Finding Money on the Ground

100 US Dollar banknote
Photo by Precondo CA on Unsplash

Finding money on the ground is becoming increasingly rare as everything moves to digital transactions. However, back in the ’90s—it was quite common. People would watch the ground while walking and often find $5 or $10 lying around. This was because digital currency wasn’t as prevalent then. People would even have wallets designed to prevent money from slipping out easily.

Uncertain Locations of Friends and Family

“AD at DoED Green Ribbon Schools Winners Announcement 04232012 90” by US Department of Education is licensed under CC BY 2.0

Another common thing from the ’90s was never knowing where anyone was at any given time. If your friend was absent from school, you had to wait until you got back home to call them and find out why. If your parents were out running errands—you had no clue where they were or when they would be back.

Unexpected Visits to Friends’ Homes

“21b Halsted house – 90 N Grand Ave (E)” by Kansas Sebastian is licensed under CC BY-NC-ND 2.0

In the ’90s, it was perfectly normal to drop by someone’s house unannounced if you were in the area and wanted to say hello. It was seen as making an effort to connect with people. Today, however, it’s generally not considered appropriate to show up without giving notice beforehand unless you’ve already checked with your host. While you might think of it as spontaneous and enjoyable—your host might find it inconvenient.

Use of Pagers

“My old alphanumeric pager” by Dossy is licensed under CC BY-SA 2.0

During the 1990s, pagers gained popularity as a more affordable, compact, and dependable option compared to mobile phones. By 1994, pagers reached their peak with 61 million users, though today, they are largely considered obsolete technology. However, pagers continue to be used by groups such as public safety and healthcare professionals—who have embraced them since their earliest versions.

Caring for Digital Pets

“Tamagotchi 0124 ubt” by Tomasz Sienicki [user: tsca, mail: tomasz.sienicki at gmail.com] is licensed under CC BY-SA 3.0

In the later years of the ’90s, the handheld digital pet—Tamagotchi, was a widespread phenomenon. It became fashionable and somewhat practical as a way to simulate caring for a real pet. More than 76 million Tamagotchis were sold worldwide during that decade. Today, virtual pets have made a full circle, beginning as standalone handheld devices and now reappearing as smartphone apps.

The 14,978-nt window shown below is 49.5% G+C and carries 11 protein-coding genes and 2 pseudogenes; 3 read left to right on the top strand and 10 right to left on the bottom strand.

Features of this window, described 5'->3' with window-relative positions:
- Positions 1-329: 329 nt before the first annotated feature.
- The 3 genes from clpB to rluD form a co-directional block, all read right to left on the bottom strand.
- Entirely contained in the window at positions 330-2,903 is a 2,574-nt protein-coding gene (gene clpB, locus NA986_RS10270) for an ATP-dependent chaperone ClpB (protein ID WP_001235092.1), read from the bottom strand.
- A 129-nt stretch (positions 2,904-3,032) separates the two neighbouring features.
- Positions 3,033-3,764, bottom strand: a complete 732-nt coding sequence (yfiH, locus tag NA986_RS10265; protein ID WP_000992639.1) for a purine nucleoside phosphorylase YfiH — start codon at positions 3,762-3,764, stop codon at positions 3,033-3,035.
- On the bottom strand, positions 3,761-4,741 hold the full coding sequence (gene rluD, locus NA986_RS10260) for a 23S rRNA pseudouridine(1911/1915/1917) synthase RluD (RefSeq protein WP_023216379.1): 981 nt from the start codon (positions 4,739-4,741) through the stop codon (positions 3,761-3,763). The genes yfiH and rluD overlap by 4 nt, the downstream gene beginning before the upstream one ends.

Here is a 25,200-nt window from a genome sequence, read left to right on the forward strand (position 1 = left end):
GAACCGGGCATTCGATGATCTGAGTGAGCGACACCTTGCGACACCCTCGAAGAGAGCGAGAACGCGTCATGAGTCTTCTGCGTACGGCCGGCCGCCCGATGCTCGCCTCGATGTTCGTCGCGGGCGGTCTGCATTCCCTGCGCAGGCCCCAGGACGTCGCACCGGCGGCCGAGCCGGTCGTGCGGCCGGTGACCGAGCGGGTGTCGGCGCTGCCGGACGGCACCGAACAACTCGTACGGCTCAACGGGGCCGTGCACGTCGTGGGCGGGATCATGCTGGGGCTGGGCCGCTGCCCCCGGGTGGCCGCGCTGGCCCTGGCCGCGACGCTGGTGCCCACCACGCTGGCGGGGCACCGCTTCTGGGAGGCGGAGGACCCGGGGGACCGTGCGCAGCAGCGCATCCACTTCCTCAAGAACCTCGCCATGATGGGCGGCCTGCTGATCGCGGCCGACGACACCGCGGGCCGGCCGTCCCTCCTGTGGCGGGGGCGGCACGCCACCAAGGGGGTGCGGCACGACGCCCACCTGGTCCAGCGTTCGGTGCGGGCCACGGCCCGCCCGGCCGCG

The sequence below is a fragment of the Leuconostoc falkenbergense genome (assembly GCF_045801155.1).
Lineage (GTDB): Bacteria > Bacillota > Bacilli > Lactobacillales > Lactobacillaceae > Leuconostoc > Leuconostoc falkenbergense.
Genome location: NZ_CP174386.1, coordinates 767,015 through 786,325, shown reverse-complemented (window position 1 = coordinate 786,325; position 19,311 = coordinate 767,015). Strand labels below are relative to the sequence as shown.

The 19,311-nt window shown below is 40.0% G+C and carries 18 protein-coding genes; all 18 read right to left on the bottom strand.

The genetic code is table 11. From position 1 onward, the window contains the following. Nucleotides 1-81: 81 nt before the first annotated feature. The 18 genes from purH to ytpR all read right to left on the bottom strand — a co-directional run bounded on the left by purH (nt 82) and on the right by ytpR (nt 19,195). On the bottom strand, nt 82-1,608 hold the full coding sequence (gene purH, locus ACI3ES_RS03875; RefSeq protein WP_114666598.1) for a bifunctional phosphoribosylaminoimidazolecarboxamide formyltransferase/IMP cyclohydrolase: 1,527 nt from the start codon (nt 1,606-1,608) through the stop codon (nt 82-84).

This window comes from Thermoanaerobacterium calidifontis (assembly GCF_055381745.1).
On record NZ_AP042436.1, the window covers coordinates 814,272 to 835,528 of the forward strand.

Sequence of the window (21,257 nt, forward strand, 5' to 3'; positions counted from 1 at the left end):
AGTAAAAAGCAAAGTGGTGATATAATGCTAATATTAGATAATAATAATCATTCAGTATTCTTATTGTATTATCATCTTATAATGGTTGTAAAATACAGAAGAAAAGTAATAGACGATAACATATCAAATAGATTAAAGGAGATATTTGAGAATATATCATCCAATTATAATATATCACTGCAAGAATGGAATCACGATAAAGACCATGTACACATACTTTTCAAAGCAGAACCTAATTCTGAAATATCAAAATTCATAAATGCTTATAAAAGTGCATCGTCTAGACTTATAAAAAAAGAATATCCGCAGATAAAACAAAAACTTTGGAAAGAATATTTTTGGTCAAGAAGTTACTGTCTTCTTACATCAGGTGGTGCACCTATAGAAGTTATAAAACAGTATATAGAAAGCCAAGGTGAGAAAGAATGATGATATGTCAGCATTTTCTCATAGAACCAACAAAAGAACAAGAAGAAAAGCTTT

Barbie Dream House as a Top Toy

“1978 Mattel Barbie Dream House” by JunqueDollBoutique is licensed under CC BY-ND 2.0

Since Barbie first arrived in America in 1959, children across the country have been living their dreams through this iconic doll. Whether dressing her up in fabulous outfits or decking out her luxurious Dream Home—Barbie has captured imaginations for decades. In the ’90s, girls could not only buy Barbie her own house but also furnish it with stylish home decor.

Popularity of Fruit Roll-Ups

“Fruit Roll-Ups Promoting Despicable Me 2 with Minions” by JeepersMedia is licensed under CC BY 2.0

Fruit Roll-Ups first hit grocery store shelves in 1983 and quickly became a favorite snack in the 1990s for both children and adults. During that time, they even included temporary tattoos for the tongue—which was a big trend for a while. Sales declined after a lawsuit in 2011 challenged the product’s claims of being healthy because of its fruit content. However, Fruit Roll-Ups are gaining popularity again, especially among Gen Z—thanks to a new TikTok trend.

Nokia Phones in the ’90s

“Primary Phone: Nokia 3210” by mangee is licensed under CC BY-NC-SA 2.0

Even though it didn’t hit the market until 1999, the Nokia 3210 became the first cell phone for many millennials. In its initial years (until newer versions were released), the Nokia 3210 sold over 150 million units, which was quite remarkable for its time. Nowadays, people tend to prefer brands like Apple or Samsung over Nokia.